[lammps-users] Why did my liquid water become solid (ritwik kavathekar)

Hi Ritwik,

I solved my problem before I got responses from Axel and Steve, so I didn’t try nph yet. In my problem, the problem occurred because I take lj/cut instead of lj/gromacs. And I solved it by short the cut off distance. In my opinion, first check the density of water from your calculations. If the density is higher than 1000kg/m^3, and it’s not reasonable, you can try give a smaller cut off distance, as slightly smaller than 8.0 in your lj/cut/coul/long for lj potential, and keep tracking your density. And also I think you need use fix npt first, to relax your system, then switch to nvt when the density is reasonable and so are the temperature. The last thing you may need to check is the initial distance of your water molecules, when you generate the data file, and d/sigma=1.1 is preferred in my simulation. Of course, I don’t know if these work in your system.

Hope it works for you too!

Good luck!

Hui

dear hui,

2009/9/4 惠Hui 欧阳Ouyang <[email protected]>:

Hi Ritwik,

I solved my problem before I got responses from Axel and Steve, so I didn't
try nph yet. In my problem, the problem occurred because I take lj/cut
instead of lj/gromacs. And I solved it by short the cut off distance. In my

i beg to disagree. you didn't _solve_ the problem, you at best side stepped it.
due to changing cutoffs and replacing a hard cutoff with a smooth cutoff, you
reduce the total system momentum generated by your initial conditions.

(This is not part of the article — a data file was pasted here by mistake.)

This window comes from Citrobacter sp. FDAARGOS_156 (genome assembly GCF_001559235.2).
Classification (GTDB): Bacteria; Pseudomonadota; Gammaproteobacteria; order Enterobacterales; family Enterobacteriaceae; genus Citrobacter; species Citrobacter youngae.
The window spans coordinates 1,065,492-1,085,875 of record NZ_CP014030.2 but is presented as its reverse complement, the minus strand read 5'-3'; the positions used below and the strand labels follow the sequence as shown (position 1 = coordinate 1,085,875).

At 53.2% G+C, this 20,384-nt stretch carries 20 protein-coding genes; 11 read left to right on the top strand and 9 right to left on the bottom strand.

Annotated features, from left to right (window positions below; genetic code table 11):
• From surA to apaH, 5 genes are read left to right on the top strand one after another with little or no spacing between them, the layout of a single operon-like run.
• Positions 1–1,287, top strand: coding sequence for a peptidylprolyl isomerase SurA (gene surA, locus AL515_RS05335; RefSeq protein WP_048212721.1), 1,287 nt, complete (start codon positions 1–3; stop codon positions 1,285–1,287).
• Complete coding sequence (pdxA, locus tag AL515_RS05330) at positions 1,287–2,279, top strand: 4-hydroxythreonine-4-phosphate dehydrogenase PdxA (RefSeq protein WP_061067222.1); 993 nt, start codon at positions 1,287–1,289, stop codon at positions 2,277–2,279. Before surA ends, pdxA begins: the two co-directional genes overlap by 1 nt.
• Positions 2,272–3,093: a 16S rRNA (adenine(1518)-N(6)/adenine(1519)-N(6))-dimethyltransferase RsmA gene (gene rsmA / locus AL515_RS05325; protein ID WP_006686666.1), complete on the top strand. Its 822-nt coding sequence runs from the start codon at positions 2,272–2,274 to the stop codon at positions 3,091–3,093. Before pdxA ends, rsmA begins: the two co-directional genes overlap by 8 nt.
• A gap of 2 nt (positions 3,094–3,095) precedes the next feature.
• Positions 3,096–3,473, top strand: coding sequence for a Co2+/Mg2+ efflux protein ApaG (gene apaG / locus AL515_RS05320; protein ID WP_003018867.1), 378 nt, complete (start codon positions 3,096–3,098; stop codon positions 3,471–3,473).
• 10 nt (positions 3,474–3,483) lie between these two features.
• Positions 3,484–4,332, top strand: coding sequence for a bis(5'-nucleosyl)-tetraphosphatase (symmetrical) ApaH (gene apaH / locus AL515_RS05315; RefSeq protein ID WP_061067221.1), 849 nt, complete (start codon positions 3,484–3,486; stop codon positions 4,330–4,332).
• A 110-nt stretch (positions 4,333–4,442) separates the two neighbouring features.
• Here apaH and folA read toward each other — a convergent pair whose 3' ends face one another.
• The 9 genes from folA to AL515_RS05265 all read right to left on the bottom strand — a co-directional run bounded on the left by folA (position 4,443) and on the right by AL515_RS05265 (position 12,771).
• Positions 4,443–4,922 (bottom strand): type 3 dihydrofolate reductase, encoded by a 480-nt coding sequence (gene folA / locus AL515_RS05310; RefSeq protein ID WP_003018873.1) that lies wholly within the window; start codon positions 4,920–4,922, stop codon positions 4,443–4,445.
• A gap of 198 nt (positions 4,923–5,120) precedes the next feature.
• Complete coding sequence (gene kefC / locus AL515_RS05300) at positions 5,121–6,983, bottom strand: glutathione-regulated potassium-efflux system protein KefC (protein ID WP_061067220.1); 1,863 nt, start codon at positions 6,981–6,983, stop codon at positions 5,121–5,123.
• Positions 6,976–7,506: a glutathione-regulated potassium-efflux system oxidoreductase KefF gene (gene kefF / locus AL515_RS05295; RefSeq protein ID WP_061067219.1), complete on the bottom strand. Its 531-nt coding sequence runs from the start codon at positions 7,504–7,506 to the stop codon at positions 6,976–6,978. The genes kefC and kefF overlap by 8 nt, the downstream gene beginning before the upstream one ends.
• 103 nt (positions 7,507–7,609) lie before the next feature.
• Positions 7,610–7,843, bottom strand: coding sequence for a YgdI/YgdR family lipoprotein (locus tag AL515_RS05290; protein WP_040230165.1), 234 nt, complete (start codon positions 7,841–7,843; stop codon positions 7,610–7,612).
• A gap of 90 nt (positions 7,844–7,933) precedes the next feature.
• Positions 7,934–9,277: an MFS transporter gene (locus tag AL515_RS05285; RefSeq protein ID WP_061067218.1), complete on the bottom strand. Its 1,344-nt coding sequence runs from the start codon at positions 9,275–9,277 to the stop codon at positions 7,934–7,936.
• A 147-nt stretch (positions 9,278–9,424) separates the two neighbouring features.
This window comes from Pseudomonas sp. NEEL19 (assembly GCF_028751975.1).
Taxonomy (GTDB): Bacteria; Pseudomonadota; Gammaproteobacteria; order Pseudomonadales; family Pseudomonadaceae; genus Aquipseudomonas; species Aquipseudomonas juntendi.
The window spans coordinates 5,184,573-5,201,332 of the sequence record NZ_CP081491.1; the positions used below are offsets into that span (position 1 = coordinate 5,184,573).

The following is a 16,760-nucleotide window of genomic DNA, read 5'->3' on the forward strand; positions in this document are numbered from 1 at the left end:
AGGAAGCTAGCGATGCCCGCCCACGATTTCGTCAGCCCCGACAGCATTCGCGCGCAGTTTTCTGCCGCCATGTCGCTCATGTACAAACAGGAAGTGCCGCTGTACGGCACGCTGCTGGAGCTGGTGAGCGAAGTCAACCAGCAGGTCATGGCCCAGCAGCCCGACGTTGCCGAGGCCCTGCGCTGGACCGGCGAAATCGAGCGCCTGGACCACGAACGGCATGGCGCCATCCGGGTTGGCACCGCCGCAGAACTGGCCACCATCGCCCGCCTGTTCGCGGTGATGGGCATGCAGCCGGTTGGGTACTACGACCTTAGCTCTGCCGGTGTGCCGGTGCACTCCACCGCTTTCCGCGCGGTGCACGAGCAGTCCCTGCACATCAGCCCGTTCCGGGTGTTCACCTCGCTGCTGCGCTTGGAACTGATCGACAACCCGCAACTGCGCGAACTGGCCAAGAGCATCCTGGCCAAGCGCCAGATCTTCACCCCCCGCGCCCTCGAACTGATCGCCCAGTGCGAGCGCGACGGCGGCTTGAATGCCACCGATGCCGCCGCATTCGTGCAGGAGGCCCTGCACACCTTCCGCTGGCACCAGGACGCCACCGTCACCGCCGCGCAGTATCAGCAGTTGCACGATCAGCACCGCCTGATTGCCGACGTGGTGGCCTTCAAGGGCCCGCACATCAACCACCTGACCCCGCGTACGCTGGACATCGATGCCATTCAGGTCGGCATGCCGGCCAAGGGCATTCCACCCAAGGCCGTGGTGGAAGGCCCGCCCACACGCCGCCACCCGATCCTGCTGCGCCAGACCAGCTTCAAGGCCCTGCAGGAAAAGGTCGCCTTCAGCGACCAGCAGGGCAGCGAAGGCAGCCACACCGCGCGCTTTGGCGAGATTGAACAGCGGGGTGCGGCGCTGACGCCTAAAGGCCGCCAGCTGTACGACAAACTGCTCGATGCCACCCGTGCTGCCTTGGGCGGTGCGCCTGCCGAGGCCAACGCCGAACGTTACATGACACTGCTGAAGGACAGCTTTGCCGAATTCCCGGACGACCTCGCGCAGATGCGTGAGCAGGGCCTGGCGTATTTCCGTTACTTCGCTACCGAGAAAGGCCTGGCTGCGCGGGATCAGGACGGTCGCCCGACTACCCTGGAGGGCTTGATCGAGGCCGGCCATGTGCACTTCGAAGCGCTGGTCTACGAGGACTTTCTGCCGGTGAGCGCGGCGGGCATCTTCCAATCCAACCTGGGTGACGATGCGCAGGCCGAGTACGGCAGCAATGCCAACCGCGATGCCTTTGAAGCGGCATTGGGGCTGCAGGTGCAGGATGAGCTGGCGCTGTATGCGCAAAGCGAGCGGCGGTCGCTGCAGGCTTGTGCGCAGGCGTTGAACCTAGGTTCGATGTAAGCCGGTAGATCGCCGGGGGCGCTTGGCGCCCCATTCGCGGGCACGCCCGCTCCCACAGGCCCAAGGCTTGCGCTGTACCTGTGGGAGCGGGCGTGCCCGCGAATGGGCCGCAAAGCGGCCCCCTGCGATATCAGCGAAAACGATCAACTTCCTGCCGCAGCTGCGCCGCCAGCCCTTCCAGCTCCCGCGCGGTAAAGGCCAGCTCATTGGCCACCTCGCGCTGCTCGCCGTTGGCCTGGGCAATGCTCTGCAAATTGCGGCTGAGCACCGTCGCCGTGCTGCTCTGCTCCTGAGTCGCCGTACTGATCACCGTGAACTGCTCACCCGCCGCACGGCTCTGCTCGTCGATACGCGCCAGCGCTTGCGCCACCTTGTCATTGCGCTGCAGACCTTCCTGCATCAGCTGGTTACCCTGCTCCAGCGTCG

if you have other initial conditions, you may see the same thing all over again.
also, the total momentum will still build, so you may get back where you were,
just with a longer delay. as steve wrote, the langevin thermostat is
by construction
less sensitive to this effect as it is supposed to dissipate the total
system momentum
through the balance of friction and randomization. if you stick with
nvt integration,
it is _very_ advisable to monitor the total system momentum, since it
_will_ build
up over time in long trajectories and usually does not dissipate with a single
nose-hoover thermostat, thus (infrequently invoking) fix momentum linear is
advisable. in any case, those changes are _not_ transferrable to an all atom
water potential with long range coulomb treatment.

opinion, first check the density of water from your calculations. If the
density is higher than 1000kg/m^3, and it's not reasonable, you can try give
a smaller cut off distance, as slightly smaller than 8.0 in your
lj/cut/coul/long for lj potential, and keep tracking your density. And also

ouch. this is no good advice for a multi-phase system. you can at best
monitor the density in a bulk area of the water phase, and then it has to
match the "natural" density of the water potential which may _not_ be 1g/cc
and then using a cutoff change to adjust the density is in my personal opinion
a very bad idea. the cutoff has to be chosen, that the interactions beyond
the cutoff are negligible, if you reduce the cutoff, the way that you propose,
you would modify the potential and thus the model and the simulation would
be worthless in my book.

I think you need use fix npt first, to relax your system, then switch to nvt
when the density is reasonable and so are the temperature. The last thing

please note, that we no next to nothing about the real starting structure
and the system setup, since this is all hidden in the data file.

cheers,
   axel.